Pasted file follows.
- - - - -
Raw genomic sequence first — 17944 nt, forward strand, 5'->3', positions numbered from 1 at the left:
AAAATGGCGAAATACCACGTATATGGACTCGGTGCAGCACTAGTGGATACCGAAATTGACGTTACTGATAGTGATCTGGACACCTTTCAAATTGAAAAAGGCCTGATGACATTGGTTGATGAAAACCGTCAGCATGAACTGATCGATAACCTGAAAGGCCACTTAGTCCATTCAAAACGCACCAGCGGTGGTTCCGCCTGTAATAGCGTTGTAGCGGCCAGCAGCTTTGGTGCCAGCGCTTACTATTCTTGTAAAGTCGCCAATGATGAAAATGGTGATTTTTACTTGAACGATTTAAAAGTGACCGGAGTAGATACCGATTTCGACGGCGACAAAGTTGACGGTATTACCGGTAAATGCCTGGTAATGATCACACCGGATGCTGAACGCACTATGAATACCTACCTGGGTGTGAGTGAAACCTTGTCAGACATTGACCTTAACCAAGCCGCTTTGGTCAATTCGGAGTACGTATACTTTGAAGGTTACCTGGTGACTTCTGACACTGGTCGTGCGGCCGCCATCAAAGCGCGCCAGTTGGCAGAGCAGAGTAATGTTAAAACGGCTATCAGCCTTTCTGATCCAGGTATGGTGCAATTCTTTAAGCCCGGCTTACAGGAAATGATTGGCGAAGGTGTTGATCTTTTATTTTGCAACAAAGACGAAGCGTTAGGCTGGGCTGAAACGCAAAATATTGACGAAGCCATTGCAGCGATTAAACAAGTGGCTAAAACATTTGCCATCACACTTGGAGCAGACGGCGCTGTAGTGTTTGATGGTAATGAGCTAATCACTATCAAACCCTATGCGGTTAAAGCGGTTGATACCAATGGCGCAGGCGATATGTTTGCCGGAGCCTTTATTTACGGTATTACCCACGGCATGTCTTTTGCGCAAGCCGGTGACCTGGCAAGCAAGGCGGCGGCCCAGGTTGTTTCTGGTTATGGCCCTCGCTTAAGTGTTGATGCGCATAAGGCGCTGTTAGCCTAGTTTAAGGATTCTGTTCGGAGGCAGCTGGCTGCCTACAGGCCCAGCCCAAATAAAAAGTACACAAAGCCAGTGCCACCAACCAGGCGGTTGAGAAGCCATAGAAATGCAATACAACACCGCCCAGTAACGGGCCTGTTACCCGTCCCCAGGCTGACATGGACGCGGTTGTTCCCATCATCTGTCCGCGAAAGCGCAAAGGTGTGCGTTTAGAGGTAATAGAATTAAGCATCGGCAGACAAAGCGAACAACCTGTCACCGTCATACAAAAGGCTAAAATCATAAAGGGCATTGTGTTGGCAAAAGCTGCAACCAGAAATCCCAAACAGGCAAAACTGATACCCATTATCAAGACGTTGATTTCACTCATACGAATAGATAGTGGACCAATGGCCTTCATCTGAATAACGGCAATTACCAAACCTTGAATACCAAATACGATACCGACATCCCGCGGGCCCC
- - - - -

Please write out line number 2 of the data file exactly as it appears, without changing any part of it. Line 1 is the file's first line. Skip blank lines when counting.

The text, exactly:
AAAATGGCGAAATACCACGTATATGGACTCGGTGCAGCACTAGTGGATACCGAAATTGACGTTACTGATAGTGATCTGGACACCTTTCAAATTGAAAAAGGCCTGATGACATTGGTTGATGAAAACCGTCAGCATGAACTGATCGATAACCTGAAAGGCCACTTAGTCCATTCAAAACGCACCAGCGGTGGTTCCGCCTGTAATAGCGTTGTAGCGGCCAGCAGCTTTGGTGCCAGCGCTTACTATTCTTGTAAAGTCGCCAATGATGAAAATGGTGATTTTTACTTGAACGATTTAAAAGTGACCGGAGTAGATACCGATTTCGACGGCGACAAAGTTGACGGTATTACCGGTAAATGCCTGGTAATGATCACACCGGATGCTGAACGCACTATGAATACCTACCTGGGTGTGAGTGAAACCTTGTCAGACATTGACCTTAACCAAGCCGCTTTGGTCAATTCGGAGTACGTATACTTTGAAGGTTACCTGGTGACTTCTGACACTGGTCGTGCGGCCGCCATCAAAGCGCGCCAGTTGGCAGAGCAGAGTAATGTTAAAACGGCTATCAGCCTTTCTGATCCAGGTATGGTGCAATTCTTTAAGCCCGGCTTACAGGAAATGATTGGCGAAGGTGTTGATCTTTTATTTTGCAACAAAGACGAAGCGTTAGGCTGGGCTGAAACGCAAAATATTGACGAAGCCATTGCAGCGATTAAACAAGTGGCTAAAACATTTGCCATCACACTTGGAGCAGACGGCGCTGTAGTGTTTGATGGTAATGAGCTAATCACTATCAAACCCTATGCGGTTAAAGCGGTTGATACCAATGGCGCAGGCGATATGTTTGCCGGAGCCTTTATTTACGGTATTACCCACGGCATGTCTTTTGCGCAAGCCGGTGACCTGGCAAGCAAGGCGGCGGCCCAGGTTGTTTCTGGTTATGGCCCTCGCTTAAGTGTTGATGCGCATAAGGCGCTGTTAGCCTAGTTTAAGGATTCTGTTCGGAGGCAGCTGGCTGCCTACAGGCCCAGCCCAAATAAAAAGTACACAAAGCCAGTGCCACCAACCAGGCGGTTGAGAAGCCATAGAAATGCAATACAACACCGCCCAGTAACGGGCCTGTTACCCGTCCCCAGGCTGACATGGACGCGGTTGTTCCCATCATCTGTCCGCGAAAGCGCAAAGGTGTGCGTTTAGAGGTAATAGAATTAAGCATCGGCAGACAAAGCGAACAACCTGTCACCGTCATACAAAAGGCTAAAATCATAAAGGGCATTGTGTTGGCAAAAGCTGCAACCAGAAATCCCAAACAGGCAAAACTGATACCCATTATCAAGACGTTGATTTCACTCATACGAATAGATAGTGGACCAATGGCCTTCATCTGAATAACGGCAATTACCAAACCTTGAATACCAAATACGATACCGACATCCCGCGGGCCCC